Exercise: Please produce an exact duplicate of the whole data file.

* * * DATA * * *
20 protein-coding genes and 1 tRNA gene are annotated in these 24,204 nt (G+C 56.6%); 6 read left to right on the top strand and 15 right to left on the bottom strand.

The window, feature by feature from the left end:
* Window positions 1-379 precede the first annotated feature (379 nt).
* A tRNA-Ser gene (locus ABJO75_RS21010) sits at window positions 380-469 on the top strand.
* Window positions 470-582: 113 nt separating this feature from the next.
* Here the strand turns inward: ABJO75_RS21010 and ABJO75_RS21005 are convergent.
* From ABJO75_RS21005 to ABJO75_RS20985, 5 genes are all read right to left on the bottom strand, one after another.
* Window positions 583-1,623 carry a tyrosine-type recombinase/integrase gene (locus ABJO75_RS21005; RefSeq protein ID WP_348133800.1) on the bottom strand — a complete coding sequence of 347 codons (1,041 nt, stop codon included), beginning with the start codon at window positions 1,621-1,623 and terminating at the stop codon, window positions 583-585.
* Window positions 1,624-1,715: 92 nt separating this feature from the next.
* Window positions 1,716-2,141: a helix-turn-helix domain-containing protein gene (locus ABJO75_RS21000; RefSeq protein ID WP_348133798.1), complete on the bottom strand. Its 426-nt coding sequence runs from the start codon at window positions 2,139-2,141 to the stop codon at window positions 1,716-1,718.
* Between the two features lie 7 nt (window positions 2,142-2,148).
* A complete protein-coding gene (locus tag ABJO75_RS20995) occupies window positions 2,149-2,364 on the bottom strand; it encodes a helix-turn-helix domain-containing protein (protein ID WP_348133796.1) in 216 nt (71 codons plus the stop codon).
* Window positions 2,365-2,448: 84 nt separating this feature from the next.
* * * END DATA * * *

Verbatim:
20 protein-coding genes and 1 tRNA gene are annotated in these 24,204 nt (G+C 56.6%); 6 read left to right on the top strand and 15 right to left on the bottom strand.

The window, feature by feature from the left end:
* Window positions 1-379 precede the first annotated feature (379 nt).
* A tRNA-Ser gene (locus ABJO75_RS21010) sits at window positions 380-469 on the top strand.
* Window positions 470-582: 113 nt separating this feature from the next.
* Here the strand turns inward: ABJO75_RS21010 and ABJO75_RS21005 are convergent.
* From ABJO75_RS21005 to ABJO75_RS20985, 5 genes are all read right to left on the bottom strand, one after another.
* Window positions 583-1,623 carry a tyrosine-type recombinase/integrase gene (locus ABJO75_RS21005; RefSeq protein ID WP_348133800.1) on the bottom strand — a complete coding sequence of 347 codons (1,041 nt, stop codon included), beginning with the start codon at window positions 1,621-1,623 and terminating at the stop codon, window positions 583-585.
* Window positions 1,624-1,715: 92 nt separating this feature from the next.
* Window positions 1,716-2,141: a helix-turn-helix domain-containing protein gene (locus ABJO75_RS21000; RefSeq protein ID WP_348133798.1), complete on the bottom strand. Its 426-nt coding sequence runs from the start codon at window positions 2,139-2,141 to the stop codon at window positions 1,716-1,718.
* Between the two features lie 7 nt (window positions 2,142-2,148).
* A complete protein-coding gene (locus tag ABJO75_RS20995) occupies window positions 2,149-2,364 on the bottom strand; it encodes a helix-turn-helix domain-containing protein (protein ID WP_348133796.1) in 216 nt (71 codons plus the stop codon).
* Window positions 2,365-2,448: 84 nt separating this feature from the next.